Mitt Romney, having won six of the ten states voting on Super Tuesday including the grand prize of Ohio, almost certainly woke up Wednesday morning, read the news coverage of his victories and thought to himself: “What else do I have to do?”

Mitt Romney speaks at his Super Tuesday primary election night rally in Boston.

And yet, when Romney won Ohio — by a single point or about 10,000 votes out of 1.2 million cast — as well as Virginia, Alaska, Massachusetts, Vermont and Idaho, the reaction from the political world amounted to a shoulder-shrug. Romney, the coverage suggested, had yet again barely cleared the bar to keep his nominal frontrunner status. Problems remained — and those problems became the centerpiece of the post-Super Tuesday coverage.

Jon Stewart perfectly captured this moment in a riff on Wednesday night:

So, what gives? Why isn’t Romney basking in a “He did it!” sort of storyline that crowns him up as the de facto Republican nominee? There are a few theories:

1. No big moment: The Republican political world — and the reporters who cover it — have long been waiting for Romney to notch a break-out moment in a primary or caucus vote. The closest thing to it was his victory in Florida on Jan. 31, a come-from-behind win in a swing state.

But, just as the “Romney as inevitable nominee” narrative was starting to take hold, Santorum swept a beauty contest in Missouri and two caucuses in Colorado and Minnesota on Feb. 7. The Romney team largely ignored those races, thinking that not much would be made of them — no matter who won. BIG mistake.

Though a relative pittance of delegates were at stake, Santorum’s wins were cast as a major moment in the campaign and he immediately drew scads of national attention and ascended to the number one slot in the “not Romney” sweepstakes.

That turned Michigan into a must-win for Romney. He won — but barely. Ditto Ohio where Romney’s narrow margin — and the fact that the race wasn’t called until after midnight on the east coast — robbed him of a big moment.

2. The quality of the competition: If LeBron James blocks a shot by Fix Original Recipe, no one cares. When LeBron James blocks Dwight Howard, people pay attention. The lesson: Who you are competing against makes a difference.

It’s true in sports and it’s definitely true in politics. And, Romney’s competition — when compared to past candidates for the Republican presidential nomination — is just not all that strong. Santorum lost his last race by 18 points in 2006 and former House Speaker Newt Gingrich was driven from the Congress by his Republican colleagues way back in 1998.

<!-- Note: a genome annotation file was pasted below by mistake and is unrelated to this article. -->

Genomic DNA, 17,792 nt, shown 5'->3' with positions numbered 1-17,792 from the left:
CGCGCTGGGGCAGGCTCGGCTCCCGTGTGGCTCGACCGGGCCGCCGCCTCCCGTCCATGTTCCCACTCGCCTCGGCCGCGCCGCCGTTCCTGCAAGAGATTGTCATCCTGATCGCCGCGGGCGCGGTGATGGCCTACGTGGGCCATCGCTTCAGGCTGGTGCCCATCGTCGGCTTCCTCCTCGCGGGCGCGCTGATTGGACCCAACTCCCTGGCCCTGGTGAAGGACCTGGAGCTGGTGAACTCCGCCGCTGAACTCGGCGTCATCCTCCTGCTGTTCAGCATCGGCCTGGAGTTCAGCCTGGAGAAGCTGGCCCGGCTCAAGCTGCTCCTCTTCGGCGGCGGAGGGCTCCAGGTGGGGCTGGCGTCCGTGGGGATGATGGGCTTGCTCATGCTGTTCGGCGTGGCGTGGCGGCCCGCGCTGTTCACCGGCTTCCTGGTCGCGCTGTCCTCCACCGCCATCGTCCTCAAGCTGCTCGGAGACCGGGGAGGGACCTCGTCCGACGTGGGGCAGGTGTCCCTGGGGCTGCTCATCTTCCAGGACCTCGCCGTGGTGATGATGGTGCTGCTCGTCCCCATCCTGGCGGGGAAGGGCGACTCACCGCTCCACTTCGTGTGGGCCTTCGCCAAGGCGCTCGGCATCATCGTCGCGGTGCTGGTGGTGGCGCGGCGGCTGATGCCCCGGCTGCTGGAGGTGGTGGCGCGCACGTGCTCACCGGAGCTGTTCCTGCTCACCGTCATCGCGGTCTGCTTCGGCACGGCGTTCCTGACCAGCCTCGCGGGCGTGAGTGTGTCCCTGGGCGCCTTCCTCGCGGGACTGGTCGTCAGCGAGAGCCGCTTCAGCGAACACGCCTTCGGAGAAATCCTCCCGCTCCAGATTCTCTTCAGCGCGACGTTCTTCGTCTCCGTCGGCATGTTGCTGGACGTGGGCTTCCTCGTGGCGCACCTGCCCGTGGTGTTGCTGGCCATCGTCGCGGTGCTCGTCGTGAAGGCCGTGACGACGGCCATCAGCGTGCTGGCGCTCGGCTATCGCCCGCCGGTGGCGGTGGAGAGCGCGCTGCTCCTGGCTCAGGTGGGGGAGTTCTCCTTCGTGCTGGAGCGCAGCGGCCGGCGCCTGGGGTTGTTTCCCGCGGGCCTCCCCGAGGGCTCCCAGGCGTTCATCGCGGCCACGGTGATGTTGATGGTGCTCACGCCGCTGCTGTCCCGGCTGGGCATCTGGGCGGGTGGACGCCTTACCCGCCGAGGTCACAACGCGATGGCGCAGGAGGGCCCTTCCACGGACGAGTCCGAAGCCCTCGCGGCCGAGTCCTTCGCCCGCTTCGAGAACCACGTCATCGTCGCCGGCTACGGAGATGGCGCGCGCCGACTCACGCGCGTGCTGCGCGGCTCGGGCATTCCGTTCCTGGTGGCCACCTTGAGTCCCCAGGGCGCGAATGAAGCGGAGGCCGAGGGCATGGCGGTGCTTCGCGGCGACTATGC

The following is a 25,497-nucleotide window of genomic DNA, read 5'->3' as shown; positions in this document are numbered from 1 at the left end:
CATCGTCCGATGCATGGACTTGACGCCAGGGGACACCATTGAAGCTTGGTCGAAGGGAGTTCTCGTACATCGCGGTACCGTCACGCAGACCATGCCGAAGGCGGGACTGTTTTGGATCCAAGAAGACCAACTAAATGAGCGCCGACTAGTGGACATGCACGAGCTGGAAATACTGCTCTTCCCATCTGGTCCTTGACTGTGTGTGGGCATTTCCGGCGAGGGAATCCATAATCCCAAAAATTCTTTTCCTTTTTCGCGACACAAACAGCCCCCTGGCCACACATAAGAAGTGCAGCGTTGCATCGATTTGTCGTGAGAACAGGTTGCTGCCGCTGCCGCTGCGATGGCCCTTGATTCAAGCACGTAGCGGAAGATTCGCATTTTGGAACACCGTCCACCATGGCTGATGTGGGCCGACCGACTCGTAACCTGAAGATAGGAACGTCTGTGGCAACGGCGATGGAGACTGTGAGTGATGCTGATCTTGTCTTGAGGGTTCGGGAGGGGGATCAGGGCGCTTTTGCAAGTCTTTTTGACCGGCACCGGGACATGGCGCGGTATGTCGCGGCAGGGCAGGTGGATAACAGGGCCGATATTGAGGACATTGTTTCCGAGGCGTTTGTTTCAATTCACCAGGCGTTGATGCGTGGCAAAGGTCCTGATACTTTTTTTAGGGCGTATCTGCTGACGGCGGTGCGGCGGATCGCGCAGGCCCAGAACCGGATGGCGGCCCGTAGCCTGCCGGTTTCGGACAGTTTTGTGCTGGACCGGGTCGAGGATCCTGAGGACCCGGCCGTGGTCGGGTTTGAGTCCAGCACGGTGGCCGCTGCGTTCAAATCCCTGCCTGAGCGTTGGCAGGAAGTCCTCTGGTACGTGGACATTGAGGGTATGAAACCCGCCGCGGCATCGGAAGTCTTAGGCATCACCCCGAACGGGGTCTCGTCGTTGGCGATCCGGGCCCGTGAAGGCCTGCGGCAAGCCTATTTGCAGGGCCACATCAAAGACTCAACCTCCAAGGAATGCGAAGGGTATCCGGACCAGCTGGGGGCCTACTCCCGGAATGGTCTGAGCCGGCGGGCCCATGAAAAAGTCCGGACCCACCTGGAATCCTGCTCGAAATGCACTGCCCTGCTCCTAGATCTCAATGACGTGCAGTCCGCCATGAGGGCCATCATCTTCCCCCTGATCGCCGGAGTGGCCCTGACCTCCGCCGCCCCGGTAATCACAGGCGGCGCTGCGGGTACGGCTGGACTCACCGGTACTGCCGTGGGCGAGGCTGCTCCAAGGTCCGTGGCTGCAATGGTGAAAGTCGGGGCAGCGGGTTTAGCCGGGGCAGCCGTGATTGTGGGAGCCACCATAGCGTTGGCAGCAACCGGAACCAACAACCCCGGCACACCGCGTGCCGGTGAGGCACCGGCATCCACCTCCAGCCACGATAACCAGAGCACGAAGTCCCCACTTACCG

Scoring wins over Santorum and Gingrich don’t pack the same punch as Romney beating a candidate perceived as being of more political heft. (Kudos to the folks at NBC’s “First Read” for making this point first.)

Need a recent example? Rewind to the 2008 Republican primary campaign when Arizona Sen. John McCain (Ariz.) was deemed to have effectively ended the race after beating Romney in the Florida primary. Why? Because Romney was someone regarded as a serious candidate — he raised a bunch of money, out together a real organization across the country — and therefore beating him mattered in a real way for McCain.

Of course, Romney can’t pick his opponents. It’s not his fault that former Minnesota governor Tim Pawlenty never really took off, that Texas Gov. Rick Perry crashed and burned or that Indiana Gov. Mitch Daniels and former Mississippi governor Haley Barbour decided not to run. But, the way in which his competitors are regarded does have an impact on how Romney’s victories over them — and losses to them — are measured.

3. The base thing: Romney is winning in spite of the fact that a not-insignificant segment of the Republican base seems to have decided they can’t — and won’t — be for him.

Romney has consistently lost voters who identify themselves as “very conservative”. He lost that group 48 percent to 30 percent to Santorum in Ohio. In Tennessee, Romney came in behind Santorum and Gingrich among the most conservative voters — winning only 18 percent.

Speaking of Tennessee, Romney has yet to score a clear win in the South — the heart of the Republican party in recent decades — since the start of the primary season.

The closest Romney came to a Southern win was in Florida. While technically part of the South, only the Panhandle culturally resembles places the deep South. Virginia., where Romney won, also has an asterisk by it since only he and Texas Rep. Ron Paul qualified for the ballot.

In the three Southern states that have voted so far — South Carolina, Tennessee and Georgia — Romney has received 28 percent, 27 percent and 26 percent, respectively. In Oklahoma, a quasi-Southern state, he received 28 percent.

That means that in the states where the base of the Republican base largely resides, seven in ten voters have chosen someone other than Romney. And that bodes poorly for his chances of breaking his Southern drought in Alabama or Mississippi (March 13 primaries) or Louisiana (March 24 caucus).

Romney’s inability to emerge as the clear frontrunner — despite what amounts to a close-to-impregnable delegate lead — is almost certainly due to all three of these factors (and perhaps many more).

Whether or not Romney is getting a raw deal — and it certainly looks as though the goal posts for “victory” keep getting moved on him — doesn’t really matter in the end. As Romney and his team know all too well, “fair” isn’t a word that applies to electoral politics. There’s political reality — and nothing else.